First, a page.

Marscilla Packer led the Panthers girls basketball team to a district championship, the 16th of what became 23 consecutive for Butcher dating to the original school. Every starter from the 2002-03 Pickerington team moved to North.

Hilary King and Lauren Seeds were the only seniors on the 2004 North softball team that advanced to the Division I state tournament, losing to Uniontown Lake 2-0 in a semifinal.

Packer, who is Central's second all-time leading scorer (1,583 points) despite having played only three seasons there, went on to play at Ohio State and overseas. King pitched for a year at Rutgers, then for three years at George Washington.

"I wanted the chance to come in and make a big impact molding a program," King said. "I talked to coach Feesler and she made it clear that I should do what I wanted. We had two seniors and maybe three girls with any varsity experience at all, and we just kept getting better. That's what it was about for me, getting the program on solid footing and making sure we exuded success in everything we did."

Breaking the ice

Perhaps appropriately, the first meeting between the schools was in girls basketball. Central, which was coached by former Butcher assistant Ken Schneider, defeated North 54-47 on March 10, 2006, in a Division I regional final at Otterbein. While the meeting came too soon for some members of the community, others were more than ready.

"There's always been a silent tension and hostility between both high schools," then-Central sophomore Abbie Thomas, a cheerleader for the Tigers, said in a Columbus Dispatch story the day of the game. "Now, we're going to be able to prove ourselves."

Those feelings recently were seconded by former Central athletics director Pete Laihr, who served in that capacity from 2003-11 and now teaches industrial technology at both high schools. He said some ill feelings existed after the split, largely from some who remained at the original school. Asked whether the post-split transition was smooth, Laihr paused.

"That depends on what you mean by a smooth transition," he said. "A lot of people then didn't think it was. When Pickerington North was built, a lot of people felt the district wasn't taking care of Central as far as facilities were concerned. Since then, a lot of upgrades and renovations have taken place. Things have evened out, and a lot of the nastiness from that time has gone away."

For the most part, enrollment has remained steady.

More than 2,500 students attended Pickerington in 2002-03. The next year, North had 1,406 students to 1,114 at Central.

As of October 2012, the most recent date for which enrollment figures were available from the Ohio High School Athletic Association, North had 1,410 students and Central had 1,281.

Once the OCC realigned before the 2008-09 school year and ended a decades-old mandate against league competition between schools in the same district, Central and North were put into the OCC-Ohio, where they remain today.

"That was a good thing to wait five years or so," Laihr said. "The OCC really forced our hand there, but that was a good enough period of time to let things settle out. The kids who were eighth-graders at the time of the split were out of school by (2008), and I still think it was the right call to not make all the kids on either team face their friends that soon."

'We are Pickerington'

Central boys basketball coach Jerry Francis wasted little time Feb. 10 picking his spot on the Division I district tournament bracket, slotting the Tigers into a position where their district semifinal game would be played March 6 at North.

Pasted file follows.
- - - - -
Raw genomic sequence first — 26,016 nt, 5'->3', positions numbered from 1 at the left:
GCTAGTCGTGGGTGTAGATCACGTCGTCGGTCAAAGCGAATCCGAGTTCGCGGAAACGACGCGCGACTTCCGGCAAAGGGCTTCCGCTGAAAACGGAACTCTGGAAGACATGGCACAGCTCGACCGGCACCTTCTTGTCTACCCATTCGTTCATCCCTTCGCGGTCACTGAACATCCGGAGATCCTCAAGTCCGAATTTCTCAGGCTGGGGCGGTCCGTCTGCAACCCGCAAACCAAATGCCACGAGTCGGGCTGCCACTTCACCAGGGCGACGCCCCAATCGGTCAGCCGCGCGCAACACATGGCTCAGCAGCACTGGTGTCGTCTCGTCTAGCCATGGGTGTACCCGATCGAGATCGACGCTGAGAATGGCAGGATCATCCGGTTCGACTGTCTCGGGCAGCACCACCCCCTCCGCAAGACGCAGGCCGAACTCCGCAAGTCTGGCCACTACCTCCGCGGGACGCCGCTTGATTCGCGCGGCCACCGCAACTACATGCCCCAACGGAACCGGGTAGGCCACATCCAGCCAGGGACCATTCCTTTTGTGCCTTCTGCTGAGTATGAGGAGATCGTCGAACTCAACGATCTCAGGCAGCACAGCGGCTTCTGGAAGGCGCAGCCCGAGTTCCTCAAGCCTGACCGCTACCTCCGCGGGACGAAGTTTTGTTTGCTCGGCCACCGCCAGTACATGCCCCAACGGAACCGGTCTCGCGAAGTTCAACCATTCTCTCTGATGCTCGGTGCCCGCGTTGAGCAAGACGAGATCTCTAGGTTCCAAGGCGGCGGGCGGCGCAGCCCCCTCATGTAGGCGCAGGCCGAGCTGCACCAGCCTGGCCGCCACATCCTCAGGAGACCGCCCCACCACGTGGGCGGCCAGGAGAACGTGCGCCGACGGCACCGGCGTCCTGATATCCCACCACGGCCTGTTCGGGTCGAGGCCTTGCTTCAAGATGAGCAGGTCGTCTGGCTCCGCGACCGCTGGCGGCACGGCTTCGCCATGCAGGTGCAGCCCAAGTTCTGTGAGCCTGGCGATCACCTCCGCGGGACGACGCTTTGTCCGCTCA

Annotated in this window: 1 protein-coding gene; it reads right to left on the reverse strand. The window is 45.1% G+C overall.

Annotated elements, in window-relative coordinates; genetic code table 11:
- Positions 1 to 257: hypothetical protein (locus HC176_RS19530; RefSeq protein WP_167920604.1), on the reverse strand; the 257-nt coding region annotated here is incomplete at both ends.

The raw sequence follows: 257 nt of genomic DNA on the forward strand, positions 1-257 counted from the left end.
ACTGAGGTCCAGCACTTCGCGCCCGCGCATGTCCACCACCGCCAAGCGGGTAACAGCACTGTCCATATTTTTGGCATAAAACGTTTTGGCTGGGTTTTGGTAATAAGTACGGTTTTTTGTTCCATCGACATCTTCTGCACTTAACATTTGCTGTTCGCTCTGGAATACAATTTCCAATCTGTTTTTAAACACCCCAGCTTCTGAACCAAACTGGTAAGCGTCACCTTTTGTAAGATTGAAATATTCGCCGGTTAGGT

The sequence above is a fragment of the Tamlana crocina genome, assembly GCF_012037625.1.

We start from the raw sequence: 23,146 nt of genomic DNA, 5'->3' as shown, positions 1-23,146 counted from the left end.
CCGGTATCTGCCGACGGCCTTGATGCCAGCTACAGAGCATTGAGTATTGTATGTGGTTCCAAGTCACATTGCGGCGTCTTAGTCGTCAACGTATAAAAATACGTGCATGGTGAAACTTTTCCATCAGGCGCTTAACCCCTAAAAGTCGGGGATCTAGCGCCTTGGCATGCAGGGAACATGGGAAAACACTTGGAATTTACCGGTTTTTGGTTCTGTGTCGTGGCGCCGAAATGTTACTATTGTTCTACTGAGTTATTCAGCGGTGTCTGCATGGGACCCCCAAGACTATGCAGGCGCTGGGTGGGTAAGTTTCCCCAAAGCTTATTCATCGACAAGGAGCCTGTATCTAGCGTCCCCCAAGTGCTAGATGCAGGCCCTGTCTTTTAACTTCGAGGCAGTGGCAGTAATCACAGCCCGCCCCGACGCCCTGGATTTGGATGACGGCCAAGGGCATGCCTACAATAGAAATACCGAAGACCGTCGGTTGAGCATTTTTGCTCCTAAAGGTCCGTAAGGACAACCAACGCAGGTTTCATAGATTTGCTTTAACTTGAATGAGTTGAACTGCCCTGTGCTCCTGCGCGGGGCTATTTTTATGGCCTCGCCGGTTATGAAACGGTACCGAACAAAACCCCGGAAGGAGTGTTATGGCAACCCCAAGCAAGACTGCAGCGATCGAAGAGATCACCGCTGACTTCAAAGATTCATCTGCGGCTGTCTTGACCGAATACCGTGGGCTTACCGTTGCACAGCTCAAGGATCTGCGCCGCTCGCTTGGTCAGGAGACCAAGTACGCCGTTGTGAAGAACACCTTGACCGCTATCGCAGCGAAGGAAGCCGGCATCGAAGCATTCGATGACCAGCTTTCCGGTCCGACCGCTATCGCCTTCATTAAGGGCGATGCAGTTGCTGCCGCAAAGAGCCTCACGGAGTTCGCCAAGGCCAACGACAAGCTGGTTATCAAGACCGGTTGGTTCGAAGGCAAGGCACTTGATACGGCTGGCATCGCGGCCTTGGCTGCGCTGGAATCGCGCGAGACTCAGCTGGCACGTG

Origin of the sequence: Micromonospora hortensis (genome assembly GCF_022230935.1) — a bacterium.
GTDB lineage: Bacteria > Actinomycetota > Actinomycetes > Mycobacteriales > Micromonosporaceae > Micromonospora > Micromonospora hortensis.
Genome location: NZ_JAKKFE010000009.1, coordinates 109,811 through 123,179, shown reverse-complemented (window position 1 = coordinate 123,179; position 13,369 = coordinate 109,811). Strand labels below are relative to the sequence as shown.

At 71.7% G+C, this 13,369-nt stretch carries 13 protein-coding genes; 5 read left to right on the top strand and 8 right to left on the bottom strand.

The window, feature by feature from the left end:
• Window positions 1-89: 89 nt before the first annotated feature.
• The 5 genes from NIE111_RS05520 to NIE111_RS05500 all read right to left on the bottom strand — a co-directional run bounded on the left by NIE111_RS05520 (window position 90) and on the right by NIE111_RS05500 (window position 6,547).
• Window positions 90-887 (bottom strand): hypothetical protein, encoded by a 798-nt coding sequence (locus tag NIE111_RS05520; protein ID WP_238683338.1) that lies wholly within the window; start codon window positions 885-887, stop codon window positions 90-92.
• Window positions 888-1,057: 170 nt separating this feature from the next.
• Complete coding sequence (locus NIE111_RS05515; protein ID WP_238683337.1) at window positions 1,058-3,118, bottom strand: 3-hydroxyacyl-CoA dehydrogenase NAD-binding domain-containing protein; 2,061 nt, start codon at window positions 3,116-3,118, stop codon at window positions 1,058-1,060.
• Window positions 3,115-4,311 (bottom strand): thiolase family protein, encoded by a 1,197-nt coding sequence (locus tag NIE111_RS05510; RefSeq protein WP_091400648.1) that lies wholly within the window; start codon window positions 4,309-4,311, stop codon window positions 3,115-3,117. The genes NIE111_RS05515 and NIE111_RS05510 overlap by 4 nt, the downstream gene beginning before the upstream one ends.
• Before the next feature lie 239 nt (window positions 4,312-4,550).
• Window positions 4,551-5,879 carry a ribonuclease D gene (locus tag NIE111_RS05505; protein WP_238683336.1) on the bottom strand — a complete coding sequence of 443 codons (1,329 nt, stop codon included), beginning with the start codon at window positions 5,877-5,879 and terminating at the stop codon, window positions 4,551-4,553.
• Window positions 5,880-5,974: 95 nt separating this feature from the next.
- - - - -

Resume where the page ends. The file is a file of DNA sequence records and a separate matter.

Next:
It might have been the Tigers' best performance of the year. Then-juniors Connor Kern and Jae'Sean Tate each scored a game-high 20 points for 10th-seeded Central, which closed the first half on an 8-0 run and opened the second half with a 20-5 spurt as the Tigers upset seventh-seeded Dublin Coffman 73-54.

Asked whether his team felt especially comfortable playing in its hometown, Francis smiled.

"We are Pickerington, you know?" he said, referring to a saying heard throughout the city and seen on purple and white bumper stickers. "This did feel like home. We sure played like it."

Four weeks earlier in the same gym, North wrestling coach Brad Harris -- the 152-pound state champion in 1996 who won a Pickerington season-record 52 matches that year -- admitted coaching against his alma mater brings mixed emotions. His Panthers defeated the Tigers 36-27 in a dual Feb. 7 to tie Central for the OCC-Ohio championship.

"There's an extra emphasis on this match on both sides. The kids were really pumped for this," said Harris, who spent several minutes after the match talking to his former coach at Pickerington, Nick Burgess, who coached seven state champions and 25 more state placers from 1974-2006. "It is (special for me, too). That's my old coach over there (Burgess) and I can't put into words how much he's meant to me. That's still my alma mater. I root for Central all the time except for when we wrestle them."

Butcher, who became Ohio's all-time winningest girls basketball coach this past season, had his first chance to pass Beavercreek's Ed Zink for that honor Jan. 29 at Central. The Tigers defeated the Panthers 47-45 in overtime, but Butcher moved into first place later in the season. He now is 686-88 in 30 seasons, just ahead of Zink (683-205 in 37 seasons).

"The gym over there (at Central) is always going to be a special place," said Butcher, who taught at both schools in 2003-04. "We were able to put six (state championship) banners up in there. I can't see a time when I'll walk into that gym or the locker room there and not recall all those times. It's just something you don't forget."

Despite his football team's increasingly important rivalry with North, Sharrett is glad the community aspect remains prevalent between the schools.

"Our kids are at North's prom and their kids are at ours," he said. "If one of the schools is in a big game, you can bet people from the other school will be there, too. We're not a small town by any stretch, but the community is still one."